96: Vision Doesn't Sell Copies

"Selling hundreds of thousands of copies might have been enough to keep a scrappy independent developer running, but for a division of Capcom, they were a stinging disappointment. By contrast, Dead Rising for the Xbox 360 racked up a million sales by the end of 2006. In January of this year, Lost Planet, another Capcom title, racked up 329,000 sales in North America alone . In one month, and one market, Lost Planet beat the entire lifetime sales of one of Clover's titles."

Vision Doesn't Sell Copies

Vision is in the eye of the beholder, I think.

In a large-scale commercial environment, vision by necessity includes market considerations.

I'm curious as to the cost of developing each of Clover's games. I mean, did Clover's original and clever concepts come at the ridiculous price of today's typical big-budget titles? If so, the result isn't so surprising... as unfortunate as it is.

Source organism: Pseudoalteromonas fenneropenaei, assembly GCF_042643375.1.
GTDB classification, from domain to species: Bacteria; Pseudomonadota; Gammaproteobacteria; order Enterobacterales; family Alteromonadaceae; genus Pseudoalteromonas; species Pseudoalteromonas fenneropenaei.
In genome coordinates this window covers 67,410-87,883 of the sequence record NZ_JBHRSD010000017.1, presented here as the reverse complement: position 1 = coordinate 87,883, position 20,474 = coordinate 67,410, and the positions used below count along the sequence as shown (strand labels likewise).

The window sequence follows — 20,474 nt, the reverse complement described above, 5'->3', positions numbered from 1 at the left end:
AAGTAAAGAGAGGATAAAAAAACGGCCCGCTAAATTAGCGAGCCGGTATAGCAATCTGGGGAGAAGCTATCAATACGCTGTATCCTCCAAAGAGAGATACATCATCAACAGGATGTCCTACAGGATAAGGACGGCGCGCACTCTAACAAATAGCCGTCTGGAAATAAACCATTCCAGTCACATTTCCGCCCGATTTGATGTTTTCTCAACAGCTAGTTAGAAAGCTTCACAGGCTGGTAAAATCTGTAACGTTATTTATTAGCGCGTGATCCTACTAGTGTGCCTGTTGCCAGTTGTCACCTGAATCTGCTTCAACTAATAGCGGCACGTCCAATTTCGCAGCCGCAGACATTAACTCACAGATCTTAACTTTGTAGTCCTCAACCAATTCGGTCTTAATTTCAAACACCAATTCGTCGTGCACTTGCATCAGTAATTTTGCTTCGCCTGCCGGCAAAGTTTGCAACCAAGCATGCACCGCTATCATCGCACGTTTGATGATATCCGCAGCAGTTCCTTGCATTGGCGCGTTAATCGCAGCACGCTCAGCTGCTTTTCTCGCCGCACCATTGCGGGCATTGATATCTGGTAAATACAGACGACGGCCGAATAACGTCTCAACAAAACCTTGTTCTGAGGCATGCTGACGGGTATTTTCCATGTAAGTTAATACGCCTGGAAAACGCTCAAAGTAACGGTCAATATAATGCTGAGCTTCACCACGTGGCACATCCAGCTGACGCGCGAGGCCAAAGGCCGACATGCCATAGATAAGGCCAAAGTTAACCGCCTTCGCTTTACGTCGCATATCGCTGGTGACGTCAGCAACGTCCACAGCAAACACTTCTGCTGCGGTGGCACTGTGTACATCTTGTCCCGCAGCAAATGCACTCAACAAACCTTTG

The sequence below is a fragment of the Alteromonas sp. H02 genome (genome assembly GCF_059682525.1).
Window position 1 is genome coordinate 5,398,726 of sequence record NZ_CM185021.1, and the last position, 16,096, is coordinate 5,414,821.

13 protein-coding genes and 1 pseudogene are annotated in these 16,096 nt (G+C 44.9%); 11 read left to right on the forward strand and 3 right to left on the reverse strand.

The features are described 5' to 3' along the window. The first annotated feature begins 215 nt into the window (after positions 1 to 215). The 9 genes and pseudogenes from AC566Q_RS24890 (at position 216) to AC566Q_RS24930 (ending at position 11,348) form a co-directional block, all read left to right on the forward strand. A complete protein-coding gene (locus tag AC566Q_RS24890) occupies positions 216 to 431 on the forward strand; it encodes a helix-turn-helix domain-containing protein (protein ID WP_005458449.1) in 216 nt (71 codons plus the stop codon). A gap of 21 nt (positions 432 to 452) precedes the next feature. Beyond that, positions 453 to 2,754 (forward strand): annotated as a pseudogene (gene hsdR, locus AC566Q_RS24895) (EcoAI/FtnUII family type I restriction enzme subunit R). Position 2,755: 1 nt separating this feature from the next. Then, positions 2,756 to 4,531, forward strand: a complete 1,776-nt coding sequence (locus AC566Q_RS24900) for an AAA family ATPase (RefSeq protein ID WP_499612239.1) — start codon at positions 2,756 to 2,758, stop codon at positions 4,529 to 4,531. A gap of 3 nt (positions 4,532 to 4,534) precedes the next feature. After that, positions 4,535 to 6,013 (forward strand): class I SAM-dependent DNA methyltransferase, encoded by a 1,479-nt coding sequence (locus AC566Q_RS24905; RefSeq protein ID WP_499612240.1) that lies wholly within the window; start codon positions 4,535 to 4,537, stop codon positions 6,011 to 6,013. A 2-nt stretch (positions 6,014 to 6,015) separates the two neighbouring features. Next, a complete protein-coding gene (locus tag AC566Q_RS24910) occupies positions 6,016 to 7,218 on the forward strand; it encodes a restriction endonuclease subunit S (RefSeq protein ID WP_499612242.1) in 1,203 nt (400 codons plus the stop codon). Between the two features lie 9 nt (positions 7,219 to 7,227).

I think that the timing was bad. New IP could do better on the "next gen" machines, where there are only a select number of titles to compete against, and the early adopters are the types of customers more excited about boutique titles. Over a platform's lifetime the owners of that platform become younger and more mainstream - a gamer buying a PS3 might give his or her old PS2 to a younger nephew for example. This makes it increasingly difficult for new IP to succeed on mature platforms.

I'm now kind of annoyed I didn't buy Viewtiful Joe. I was going to but some other game must have demanded my money and attention. Looking at release dates I guess it was F-Zero GX coming out next week (in europe).